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Whinless Down Academy

Whinless Down Academy

Term 2

Year 4 Term 2

Key Concepts – Number – Addition and Subtraction

  • That addition follows the commutative law so can therefore add numbers in any order
  • That the inverse of addition is subtraction and that we can use this to help check our answers
  • That the presentation of column addition and subtraction is essential to ensure the value of each digit is clear.
  • That when you add one digit numbers together and they total a number greater than 10, you must exchange this into a ten and put it into the tens column. The same should happen if you have more than 10 tens or more than 10 hundreds.
  • That children should be able to look at a calculation and make a decision as to how to calculate the answer – it needs to be efficient, effective and appropriate.
  • Solving addition and subtraction two-step problems in context, deciding which operations and methods to use and why.
  • It helps to estimate the answer by rounding to get a sense of the size of the answer.

Key Vocabulary – Addition and subtraction


Equal to


Ones, tens, hundreds and thousands

Difference between

Take away







Key Concepts – Perimeter

  • That perimeter is used with 2D shapes
  • That perimeter can be calculated by adding the length off all of the sides of a shape together.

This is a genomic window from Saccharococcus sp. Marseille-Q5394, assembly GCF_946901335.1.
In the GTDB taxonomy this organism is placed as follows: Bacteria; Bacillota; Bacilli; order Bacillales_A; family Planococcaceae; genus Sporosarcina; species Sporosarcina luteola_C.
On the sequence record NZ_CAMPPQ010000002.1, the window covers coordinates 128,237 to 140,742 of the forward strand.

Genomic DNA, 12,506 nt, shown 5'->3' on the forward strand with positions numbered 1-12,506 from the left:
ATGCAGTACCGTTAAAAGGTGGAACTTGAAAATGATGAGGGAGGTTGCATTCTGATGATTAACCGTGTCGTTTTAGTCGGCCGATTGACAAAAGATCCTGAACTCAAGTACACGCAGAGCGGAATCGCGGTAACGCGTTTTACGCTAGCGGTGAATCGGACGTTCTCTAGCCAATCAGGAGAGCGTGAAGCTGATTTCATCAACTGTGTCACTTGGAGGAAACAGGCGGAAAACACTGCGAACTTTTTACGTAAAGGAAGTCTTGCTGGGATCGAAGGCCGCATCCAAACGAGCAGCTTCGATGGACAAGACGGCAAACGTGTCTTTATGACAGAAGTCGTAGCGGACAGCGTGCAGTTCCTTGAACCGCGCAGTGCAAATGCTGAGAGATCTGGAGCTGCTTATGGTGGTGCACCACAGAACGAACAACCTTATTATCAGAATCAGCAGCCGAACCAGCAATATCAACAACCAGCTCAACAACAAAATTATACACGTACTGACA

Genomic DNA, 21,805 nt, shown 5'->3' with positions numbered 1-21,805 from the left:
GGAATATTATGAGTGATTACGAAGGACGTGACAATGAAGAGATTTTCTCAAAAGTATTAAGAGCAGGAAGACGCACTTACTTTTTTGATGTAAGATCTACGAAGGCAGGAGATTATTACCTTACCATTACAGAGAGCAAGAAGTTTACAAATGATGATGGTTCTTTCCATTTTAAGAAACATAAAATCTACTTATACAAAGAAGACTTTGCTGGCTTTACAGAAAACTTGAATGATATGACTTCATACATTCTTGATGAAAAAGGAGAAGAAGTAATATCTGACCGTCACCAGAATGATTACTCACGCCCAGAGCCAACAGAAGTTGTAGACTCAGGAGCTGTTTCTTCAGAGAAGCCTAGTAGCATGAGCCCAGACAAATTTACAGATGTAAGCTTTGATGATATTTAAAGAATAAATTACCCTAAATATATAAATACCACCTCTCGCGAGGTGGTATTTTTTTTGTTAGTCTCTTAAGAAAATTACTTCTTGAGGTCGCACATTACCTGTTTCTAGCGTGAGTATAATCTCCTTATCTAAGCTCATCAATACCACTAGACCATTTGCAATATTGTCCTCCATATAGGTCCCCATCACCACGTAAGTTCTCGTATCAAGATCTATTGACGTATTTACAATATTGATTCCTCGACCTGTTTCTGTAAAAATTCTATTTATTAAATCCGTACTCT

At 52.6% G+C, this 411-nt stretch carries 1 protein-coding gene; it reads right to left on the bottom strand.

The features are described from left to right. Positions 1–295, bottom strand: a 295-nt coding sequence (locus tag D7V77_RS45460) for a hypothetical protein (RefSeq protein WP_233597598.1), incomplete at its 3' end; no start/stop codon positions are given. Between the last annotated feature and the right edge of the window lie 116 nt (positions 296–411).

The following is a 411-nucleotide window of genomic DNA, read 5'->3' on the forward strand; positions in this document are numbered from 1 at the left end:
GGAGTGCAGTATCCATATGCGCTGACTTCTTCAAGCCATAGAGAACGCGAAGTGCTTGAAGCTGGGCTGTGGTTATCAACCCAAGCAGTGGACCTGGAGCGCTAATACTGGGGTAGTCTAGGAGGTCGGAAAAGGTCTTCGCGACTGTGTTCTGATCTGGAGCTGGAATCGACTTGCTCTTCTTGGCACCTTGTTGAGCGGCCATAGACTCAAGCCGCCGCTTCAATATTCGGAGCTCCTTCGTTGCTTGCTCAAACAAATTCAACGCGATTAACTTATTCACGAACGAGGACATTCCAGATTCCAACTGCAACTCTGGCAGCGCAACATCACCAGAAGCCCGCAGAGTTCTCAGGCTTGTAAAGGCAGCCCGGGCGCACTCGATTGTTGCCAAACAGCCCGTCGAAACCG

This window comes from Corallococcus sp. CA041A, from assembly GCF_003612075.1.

• That perimeter allows you to calculate the total distance around the edge of a shape. We use the word circumference for circular shapes.
  • That children understand the value of mm, cm and m and how to convert between these measurements
  • That scaling is used where appropriate, for example measuring the perimeter of a football pitch, and therefore the measurements given are not always to scale

Key Vocabulary – Perimeter










Common Misconceptions – Addition and Subtraction

That counting on can only help you work out the answer to addition calculations – when counting on is best to be used when subtracting numbers very close together.

That children do not understand the value of the whole number and rather see it as a series of singular numbers. This will cause problems when it comes to crossing boundaries.

That estimation should provide an approximate answer to a calculation and that it is correct to have an answer that is ‘nearly correct’.

Common Misconception – Perimeter

That children calculate perimeter by multiplying the length and width of a shape rather than adding the sides of the shape.

That children will confuse perimeter and area

That children will not check the unit of measure for each side and therefore have errors in calculating their answer.

That children will put the start of the ruler at the beginning of a side to measure it rather than putting 0 at the start of the line.